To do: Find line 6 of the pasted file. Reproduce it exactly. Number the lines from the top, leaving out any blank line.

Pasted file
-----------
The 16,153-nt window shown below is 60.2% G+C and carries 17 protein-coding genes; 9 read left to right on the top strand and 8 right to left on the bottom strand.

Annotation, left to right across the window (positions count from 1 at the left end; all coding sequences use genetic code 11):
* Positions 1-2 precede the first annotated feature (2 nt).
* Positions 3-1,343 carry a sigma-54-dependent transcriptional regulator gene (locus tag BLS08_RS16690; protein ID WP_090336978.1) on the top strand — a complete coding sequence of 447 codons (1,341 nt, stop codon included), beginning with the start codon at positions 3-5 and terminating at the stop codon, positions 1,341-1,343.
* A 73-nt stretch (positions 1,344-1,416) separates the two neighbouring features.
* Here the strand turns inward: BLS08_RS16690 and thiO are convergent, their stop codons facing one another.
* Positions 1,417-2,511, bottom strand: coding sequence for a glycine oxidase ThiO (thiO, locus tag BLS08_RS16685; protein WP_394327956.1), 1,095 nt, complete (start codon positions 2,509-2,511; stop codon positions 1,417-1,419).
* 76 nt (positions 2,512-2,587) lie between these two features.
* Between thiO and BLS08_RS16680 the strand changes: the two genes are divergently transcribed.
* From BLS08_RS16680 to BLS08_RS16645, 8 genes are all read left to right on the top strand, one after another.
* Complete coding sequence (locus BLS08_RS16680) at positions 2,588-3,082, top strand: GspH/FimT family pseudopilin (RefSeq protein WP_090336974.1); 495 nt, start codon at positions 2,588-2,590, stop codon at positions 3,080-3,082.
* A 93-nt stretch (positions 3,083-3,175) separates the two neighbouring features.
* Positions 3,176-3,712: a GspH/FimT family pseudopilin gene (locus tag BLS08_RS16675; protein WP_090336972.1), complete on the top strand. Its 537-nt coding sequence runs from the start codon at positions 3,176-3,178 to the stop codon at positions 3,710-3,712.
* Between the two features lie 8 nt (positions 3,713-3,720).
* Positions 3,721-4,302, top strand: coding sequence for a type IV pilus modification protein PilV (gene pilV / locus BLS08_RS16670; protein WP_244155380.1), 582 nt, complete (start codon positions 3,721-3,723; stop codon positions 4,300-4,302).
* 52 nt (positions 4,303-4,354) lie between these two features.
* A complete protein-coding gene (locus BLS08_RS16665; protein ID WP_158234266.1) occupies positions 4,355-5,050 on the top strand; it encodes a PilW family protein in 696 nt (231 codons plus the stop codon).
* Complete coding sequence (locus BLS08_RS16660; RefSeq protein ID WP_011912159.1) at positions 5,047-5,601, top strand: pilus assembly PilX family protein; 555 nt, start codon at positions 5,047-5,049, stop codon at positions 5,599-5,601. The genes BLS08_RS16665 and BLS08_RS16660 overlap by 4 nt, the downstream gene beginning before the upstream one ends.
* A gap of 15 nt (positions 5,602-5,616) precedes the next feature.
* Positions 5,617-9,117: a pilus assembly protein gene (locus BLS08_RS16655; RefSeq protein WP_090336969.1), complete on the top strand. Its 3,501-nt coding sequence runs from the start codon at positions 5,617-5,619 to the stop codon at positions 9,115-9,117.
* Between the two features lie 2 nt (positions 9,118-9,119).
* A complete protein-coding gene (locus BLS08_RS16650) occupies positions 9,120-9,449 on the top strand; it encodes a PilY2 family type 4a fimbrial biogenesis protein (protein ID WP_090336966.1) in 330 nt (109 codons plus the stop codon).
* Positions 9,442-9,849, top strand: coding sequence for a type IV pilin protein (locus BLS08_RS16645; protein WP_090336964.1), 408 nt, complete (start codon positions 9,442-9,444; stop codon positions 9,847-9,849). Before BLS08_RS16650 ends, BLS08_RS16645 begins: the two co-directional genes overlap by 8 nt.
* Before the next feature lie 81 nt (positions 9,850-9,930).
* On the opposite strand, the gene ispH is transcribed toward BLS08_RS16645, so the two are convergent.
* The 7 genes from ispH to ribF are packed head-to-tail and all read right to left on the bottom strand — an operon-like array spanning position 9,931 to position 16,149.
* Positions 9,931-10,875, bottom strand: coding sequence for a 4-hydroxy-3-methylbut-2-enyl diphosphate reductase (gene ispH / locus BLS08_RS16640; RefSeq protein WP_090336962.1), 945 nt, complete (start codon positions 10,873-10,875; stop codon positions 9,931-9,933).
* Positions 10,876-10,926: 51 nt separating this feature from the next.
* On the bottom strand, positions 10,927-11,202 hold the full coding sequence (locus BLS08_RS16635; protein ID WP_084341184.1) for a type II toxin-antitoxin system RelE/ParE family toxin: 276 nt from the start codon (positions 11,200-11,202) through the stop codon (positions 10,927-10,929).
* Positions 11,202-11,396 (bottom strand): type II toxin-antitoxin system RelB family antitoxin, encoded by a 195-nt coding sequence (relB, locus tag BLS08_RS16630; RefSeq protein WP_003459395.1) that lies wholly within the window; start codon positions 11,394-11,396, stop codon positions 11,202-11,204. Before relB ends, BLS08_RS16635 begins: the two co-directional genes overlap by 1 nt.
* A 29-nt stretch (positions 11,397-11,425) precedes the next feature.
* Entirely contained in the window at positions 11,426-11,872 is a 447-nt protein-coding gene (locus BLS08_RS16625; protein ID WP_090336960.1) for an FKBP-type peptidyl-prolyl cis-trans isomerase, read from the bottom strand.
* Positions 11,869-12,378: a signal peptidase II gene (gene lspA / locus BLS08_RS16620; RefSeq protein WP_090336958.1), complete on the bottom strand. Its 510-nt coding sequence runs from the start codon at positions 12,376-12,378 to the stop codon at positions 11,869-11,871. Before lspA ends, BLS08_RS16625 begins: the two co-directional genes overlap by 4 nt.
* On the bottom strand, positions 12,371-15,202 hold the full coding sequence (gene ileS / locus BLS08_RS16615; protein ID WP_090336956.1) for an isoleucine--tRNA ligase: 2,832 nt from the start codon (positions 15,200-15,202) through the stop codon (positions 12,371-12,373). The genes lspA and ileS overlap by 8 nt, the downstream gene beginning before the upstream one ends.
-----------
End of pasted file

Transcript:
* Here the strand turns inward: BLS08_RS16690 and thiO are convergent, their stop codons facing one another.